IBM earnings shed little light on Vermont plant

IBM beat revenue estimates in the second quarter, the company announced Thursday.

But talk of the tech giant divesting its manufacturing wing was noticeably absent from the quarterly conference call updating investors on earnings.

Rumors of a pending sale of its chip-making unit have concerned Vermont workers, business leaders and state officials for months. IBM’s plant in Essex Junction is one of three major facilities in its Systems and Technology Group, which manufacturing rival GlobalFoundries reportedly was negotiating to buy.  Another round of conjecture Tuesday hinted the deal may have fallen through. 

Martin Schroeter, IBM’s senior vice president and CFO of finance and enterprise transformation, said Thursday the firm is staunchly committed to leading the semiconductor market.

“We’ve been very vocal about our goal to remain the absolute leader in high-end systems,” Schroeter said.

The commitment comes despite the division’s continued decline in revenue growth, which Schroeter said dragged down the company’s overall profitability — but not as much as it has in the past.

Revenue in the Systems and Technology Group dropped 11 percent this quarter compared to a year ago, IBM said. But Schroeter said he believes IBM is on track to stabilize the division’s profit base for the year. The STG group’s revenue fell 23 percent, year-over-year, in the first quarter.

The Systems and Technology Group is heavily involved in emerging markets, where IBM has seen significant declines. Along with other factors, that downturn hit STG hard, Schroeter said.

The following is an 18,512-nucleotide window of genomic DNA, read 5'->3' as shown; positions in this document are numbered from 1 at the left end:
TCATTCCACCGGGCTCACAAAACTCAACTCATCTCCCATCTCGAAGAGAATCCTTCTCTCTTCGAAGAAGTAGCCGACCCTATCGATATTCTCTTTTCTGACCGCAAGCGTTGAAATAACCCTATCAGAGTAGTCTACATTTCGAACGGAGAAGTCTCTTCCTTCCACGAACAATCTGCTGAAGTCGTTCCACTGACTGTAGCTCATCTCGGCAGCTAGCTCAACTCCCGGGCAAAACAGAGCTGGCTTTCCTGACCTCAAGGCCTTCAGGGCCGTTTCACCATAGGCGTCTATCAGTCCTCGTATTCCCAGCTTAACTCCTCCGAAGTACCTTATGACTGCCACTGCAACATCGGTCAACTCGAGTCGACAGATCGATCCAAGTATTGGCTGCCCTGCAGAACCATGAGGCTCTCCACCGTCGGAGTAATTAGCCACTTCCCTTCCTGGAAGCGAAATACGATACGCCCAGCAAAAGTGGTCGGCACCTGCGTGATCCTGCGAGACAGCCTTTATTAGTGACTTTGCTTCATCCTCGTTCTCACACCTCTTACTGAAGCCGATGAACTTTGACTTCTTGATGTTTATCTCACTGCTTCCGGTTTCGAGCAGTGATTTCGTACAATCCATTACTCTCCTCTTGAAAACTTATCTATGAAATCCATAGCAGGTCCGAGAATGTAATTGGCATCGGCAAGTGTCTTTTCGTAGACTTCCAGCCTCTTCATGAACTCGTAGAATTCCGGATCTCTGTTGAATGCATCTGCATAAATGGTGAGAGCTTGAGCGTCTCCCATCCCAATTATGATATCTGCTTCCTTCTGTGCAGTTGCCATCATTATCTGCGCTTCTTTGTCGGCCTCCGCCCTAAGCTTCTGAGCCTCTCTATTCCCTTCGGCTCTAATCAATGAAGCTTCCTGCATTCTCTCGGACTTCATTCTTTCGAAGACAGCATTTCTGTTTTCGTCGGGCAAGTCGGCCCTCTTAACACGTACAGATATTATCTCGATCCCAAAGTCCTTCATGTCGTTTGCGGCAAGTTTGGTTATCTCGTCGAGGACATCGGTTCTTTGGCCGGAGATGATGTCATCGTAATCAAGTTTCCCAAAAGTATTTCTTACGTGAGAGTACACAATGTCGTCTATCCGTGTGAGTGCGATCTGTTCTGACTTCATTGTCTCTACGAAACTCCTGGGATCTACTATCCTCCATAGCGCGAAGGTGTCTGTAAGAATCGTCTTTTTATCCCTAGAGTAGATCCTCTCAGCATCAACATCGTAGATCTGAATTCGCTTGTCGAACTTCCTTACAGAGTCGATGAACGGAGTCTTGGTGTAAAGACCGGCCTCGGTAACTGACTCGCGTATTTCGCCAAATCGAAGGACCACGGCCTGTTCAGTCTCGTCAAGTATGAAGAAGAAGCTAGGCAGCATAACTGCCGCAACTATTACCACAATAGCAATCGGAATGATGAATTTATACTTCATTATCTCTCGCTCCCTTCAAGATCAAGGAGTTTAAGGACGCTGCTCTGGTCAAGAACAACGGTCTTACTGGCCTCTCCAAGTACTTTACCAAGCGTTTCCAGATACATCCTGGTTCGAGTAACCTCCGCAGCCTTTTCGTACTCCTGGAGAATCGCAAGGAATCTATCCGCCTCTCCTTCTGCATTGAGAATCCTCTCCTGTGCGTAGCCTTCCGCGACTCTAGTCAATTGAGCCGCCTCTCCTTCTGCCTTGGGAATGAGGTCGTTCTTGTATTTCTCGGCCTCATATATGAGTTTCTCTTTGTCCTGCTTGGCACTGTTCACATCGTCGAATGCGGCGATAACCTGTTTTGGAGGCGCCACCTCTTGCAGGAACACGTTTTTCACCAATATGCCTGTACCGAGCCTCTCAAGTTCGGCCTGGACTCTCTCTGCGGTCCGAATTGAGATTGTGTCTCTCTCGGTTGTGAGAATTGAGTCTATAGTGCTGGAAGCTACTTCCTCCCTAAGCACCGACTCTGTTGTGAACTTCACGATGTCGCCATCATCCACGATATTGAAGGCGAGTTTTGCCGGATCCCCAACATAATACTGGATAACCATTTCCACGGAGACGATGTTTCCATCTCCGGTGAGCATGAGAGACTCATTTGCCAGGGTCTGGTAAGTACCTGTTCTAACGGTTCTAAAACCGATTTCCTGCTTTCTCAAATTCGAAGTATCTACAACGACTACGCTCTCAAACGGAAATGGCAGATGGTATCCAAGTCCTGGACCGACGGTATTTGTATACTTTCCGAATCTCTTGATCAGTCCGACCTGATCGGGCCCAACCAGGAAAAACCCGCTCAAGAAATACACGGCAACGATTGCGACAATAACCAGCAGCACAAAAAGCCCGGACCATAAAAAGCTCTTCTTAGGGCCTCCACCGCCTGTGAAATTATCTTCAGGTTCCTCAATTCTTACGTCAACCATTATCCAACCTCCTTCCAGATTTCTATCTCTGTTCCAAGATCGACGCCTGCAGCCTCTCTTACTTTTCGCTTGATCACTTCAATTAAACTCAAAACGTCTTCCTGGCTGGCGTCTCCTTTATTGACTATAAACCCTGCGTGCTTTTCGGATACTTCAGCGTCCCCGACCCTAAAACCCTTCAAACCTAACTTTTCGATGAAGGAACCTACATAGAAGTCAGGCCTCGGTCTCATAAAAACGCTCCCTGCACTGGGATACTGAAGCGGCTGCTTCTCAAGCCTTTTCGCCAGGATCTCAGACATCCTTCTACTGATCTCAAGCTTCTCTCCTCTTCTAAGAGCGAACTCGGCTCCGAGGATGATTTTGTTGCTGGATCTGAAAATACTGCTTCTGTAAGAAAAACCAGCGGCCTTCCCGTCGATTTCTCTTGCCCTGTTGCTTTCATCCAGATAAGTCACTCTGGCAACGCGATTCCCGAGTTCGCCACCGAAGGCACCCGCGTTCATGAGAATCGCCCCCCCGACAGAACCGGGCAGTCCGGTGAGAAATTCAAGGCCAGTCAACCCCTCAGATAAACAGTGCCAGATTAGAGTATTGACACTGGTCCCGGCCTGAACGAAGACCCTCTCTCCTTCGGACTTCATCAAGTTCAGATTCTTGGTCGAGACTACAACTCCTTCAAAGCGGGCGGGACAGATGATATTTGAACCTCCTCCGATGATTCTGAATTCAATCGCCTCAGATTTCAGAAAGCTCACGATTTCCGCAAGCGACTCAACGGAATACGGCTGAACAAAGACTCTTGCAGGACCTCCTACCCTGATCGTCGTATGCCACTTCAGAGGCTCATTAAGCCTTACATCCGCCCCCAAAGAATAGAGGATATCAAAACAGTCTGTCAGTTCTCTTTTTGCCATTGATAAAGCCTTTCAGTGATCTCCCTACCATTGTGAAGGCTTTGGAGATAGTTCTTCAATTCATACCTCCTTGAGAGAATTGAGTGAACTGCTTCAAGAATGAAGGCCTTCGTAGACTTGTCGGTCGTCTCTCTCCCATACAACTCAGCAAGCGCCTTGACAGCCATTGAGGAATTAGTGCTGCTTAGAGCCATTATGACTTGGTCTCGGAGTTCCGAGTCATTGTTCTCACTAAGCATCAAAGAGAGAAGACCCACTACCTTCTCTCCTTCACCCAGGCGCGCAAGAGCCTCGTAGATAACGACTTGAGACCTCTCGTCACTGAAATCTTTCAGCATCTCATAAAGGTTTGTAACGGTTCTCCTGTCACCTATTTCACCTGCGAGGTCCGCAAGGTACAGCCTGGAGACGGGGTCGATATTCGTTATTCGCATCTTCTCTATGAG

But last year’s layoffs are borne out in this year’s cost savings, he said. And new products to meet booming demand for cloud services and big data computing power will steady the keel, he said.

Schroeter cited a $3 billion investment IBM announced July 10 as evidence of the company’s confidence.

“This investment is clearly focused on the distant future,” Schroeter said. “We have to figure out what the post-silicon world will look like.”

The sizable research and development investment — it’s triple what IBM put into initiatives for its cognitive technology system, known as Watson, this year — is primarily geared toward shrinking semiconductors to 7 nanometers and smaller.

The smaller size will allow computing technology to move beyond silicon architectures and into synaptic computing, quantum devices, carbon nanotubes, photonics and other futuristic innovations “that could transform computing of all kinds,” according to company spokesman Doug Shelton.

In the conference call, Schroeter pointed repeatedly to such technological innovations, cloud computing, big data and analysis, security and mobility as the future of IBM’s profitability.

Additionally, IBM announced Tuesday a significant partnership with Apple to develop native applications for iPhone and iPad devices — a move some financial observers consider a “win-win” for both firms.

The fate of IBM’s Essex Junction plant amid such investments, however, remains unclear.

The $3 billion research and development investment primarily involves teams in New York, California and Europe.

And the aging facility, which produces much larger technology than current markets demand, is known more for manufacturing than software development.

Schroeter also referenced IBM’s ongoing strategies to align its portfolio with high-growth products and services, and to wind down its manufacturing operations.

Overall, IBM reported a 2 percent drop in revenue for the quarter.

Hilary Niles

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  • jeff Green